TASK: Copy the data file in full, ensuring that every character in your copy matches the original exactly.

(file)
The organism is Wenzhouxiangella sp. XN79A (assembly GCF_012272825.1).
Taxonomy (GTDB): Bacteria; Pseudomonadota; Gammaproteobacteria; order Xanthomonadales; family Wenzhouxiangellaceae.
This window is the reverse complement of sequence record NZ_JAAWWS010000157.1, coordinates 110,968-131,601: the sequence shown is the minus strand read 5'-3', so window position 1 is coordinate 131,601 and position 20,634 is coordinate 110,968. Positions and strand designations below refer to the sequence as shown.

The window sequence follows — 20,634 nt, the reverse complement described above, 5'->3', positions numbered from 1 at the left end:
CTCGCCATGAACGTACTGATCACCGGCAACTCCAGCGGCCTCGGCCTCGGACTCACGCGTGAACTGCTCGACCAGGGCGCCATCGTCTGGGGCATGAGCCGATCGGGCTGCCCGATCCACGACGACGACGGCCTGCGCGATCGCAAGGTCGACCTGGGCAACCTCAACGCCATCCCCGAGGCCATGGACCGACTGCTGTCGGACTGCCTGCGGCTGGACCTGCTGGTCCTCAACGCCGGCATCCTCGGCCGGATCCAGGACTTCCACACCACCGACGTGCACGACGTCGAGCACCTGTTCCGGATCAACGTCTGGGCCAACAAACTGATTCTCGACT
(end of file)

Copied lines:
The organism is Wenzhouxiangella sp. XN79A (assembly GCF_012272825.1).
Taxonomy (GTDB): Bacteria; Pseudomonadota; Gammaproteobacteria; order Xanthomonadales; family Wenzhouxiangellaceae.
This window is the reverse complement of sequence record NZ_JAAWWS010000157.1, coordinates 110,968-131,601: the sequence shown is the minus strand read 5'-3', so window position 1 is coordinate 131,601 and position 20,634 is coordinate 110,968. Positions and strand designations below refer to the sequence as shown.

The window sequence follows — 20,634 nt, the reverse complement described above, 5'->3', positions numbered from 1 at the left end:
CTCGCCATGAACGTACTGATCACCGGCAACTCCAGCGGCCTCGGCCTCGGACTCACGCGTGAACTGCTCGACCAGGGCGCCATCGTCTGGGGCATGAGCCGATCGGGCTGCCCGATCCACGACGACGACGGCCTGCGCGATCGCAAGGTCGACCTGGGCAACCTCAACGCCATCCCCGAGGCCATGGACCGACTGCTGTCGGACTGCCTGCGGCTGGACCTGCTGGTCCTCAACGCCGGCATCCTCGGCCGGATCCAGGACTTCCACACCACCGACGTGCACGACGTCGAGCACCTGTTCCGGATCAACGTCTGGGCCAACAAACTGATTCTCGACT